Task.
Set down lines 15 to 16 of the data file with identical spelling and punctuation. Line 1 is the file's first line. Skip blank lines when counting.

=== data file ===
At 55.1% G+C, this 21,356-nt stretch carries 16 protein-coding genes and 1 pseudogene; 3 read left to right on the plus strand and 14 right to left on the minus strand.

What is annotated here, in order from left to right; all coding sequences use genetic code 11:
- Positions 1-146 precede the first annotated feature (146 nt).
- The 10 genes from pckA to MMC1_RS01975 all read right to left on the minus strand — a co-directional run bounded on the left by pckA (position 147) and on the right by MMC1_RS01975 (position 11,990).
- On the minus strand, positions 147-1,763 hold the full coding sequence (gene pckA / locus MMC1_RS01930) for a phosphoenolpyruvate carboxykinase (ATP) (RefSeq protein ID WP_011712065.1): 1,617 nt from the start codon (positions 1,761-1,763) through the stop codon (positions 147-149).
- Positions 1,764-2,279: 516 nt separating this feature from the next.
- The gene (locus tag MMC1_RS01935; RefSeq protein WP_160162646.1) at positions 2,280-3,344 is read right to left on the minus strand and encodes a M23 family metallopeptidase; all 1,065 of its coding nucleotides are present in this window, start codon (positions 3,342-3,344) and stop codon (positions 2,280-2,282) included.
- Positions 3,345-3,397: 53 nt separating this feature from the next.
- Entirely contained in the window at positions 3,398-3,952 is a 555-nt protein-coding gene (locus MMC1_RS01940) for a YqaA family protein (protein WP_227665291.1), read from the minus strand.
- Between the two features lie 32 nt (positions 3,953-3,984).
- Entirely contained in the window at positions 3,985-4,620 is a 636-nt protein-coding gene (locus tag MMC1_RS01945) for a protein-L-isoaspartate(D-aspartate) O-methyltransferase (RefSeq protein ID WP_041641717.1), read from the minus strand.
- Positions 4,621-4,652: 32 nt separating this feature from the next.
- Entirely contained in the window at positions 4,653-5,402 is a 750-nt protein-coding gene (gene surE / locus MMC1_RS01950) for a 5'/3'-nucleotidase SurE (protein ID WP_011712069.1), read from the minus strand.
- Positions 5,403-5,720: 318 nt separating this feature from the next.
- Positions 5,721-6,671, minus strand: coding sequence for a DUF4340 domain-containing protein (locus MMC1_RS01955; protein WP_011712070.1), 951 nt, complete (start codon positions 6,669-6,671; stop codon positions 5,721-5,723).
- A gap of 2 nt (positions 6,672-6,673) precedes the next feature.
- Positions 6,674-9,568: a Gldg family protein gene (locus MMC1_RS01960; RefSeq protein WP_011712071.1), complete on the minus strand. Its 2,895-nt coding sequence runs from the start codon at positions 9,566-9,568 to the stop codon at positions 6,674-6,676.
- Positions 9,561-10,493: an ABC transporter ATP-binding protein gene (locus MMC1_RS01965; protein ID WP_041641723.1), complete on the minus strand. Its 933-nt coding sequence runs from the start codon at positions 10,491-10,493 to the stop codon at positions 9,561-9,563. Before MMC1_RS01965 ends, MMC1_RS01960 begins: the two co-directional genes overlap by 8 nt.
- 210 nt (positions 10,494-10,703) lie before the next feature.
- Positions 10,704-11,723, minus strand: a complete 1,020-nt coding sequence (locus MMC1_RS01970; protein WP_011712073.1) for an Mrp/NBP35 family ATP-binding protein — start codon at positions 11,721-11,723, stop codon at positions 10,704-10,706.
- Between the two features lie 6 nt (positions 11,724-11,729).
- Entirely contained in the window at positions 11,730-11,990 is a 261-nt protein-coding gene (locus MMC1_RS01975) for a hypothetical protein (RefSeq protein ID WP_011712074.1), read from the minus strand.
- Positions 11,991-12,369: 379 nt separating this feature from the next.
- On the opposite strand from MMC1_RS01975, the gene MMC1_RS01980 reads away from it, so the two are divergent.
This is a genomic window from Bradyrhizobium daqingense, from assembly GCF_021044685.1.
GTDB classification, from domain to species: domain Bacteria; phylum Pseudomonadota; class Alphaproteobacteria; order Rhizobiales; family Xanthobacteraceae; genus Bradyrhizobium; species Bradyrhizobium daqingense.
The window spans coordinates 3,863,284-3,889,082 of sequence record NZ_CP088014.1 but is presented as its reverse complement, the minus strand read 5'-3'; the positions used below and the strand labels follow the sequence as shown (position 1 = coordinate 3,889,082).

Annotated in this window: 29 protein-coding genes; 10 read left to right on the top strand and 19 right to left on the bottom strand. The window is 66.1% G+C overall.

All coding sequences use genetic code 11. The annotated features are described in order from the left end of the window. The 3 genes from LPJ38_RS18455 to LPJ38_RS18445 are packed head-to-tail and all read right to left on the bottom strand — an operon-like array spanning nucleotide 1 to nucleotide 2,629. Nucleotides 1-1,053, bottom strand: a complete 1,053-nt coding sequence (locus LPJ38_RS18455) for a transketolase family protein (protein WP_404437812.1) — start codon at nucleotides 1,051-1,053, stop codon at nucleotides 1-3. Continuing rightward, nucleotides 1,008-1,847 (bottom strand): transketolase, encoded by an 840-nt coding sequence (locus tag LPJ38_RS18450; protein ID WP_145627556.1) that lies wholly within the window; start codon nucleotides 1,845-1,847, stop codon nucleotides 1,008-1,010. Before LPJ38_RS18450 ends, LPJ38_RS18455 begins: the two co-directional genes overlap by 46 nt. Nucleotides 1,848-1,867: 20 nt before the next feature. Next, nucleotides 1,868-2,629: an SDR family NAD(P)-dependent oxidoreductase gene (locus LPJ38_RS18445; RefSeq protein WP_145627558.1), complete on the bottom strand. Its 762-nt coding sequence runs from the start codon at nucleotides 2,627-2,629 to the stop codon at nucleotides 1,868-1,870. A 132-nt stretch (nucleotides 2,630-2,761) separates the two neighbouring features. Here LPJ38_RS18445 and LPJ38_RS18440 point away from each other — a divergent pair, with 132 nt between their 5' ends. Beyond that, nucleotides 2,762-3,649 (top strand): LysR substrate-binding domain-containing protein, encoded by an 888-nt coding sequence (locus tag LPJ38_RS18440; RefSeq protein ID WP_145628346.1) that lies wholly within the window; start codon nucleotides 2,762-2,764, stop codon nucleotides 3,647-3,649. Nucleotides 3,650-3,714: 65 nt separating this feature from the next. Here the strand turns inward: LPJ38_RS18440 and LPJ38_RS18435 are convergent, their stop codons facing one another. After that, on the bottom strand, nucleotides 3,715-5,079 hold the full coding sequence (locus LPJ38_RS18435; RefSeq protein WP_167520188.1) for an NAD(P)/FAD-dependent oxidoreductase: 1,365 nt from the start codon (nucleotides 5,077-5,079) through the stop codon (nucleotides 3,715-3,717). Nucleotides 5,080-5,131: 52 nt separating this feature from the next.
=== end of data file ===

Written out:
- Positions 5,721-6,671, minus strand: coding sequence for a DUF4340 domain-containing protein (locus MMC1_RS01955; protein WP_011712070.1), 951 nt, complete (start codon positions 6,669-6,671; stop codon positions 5,721-5,723).
- A gap of 2 nt (positions 6,672-6,673) precedes the next feature.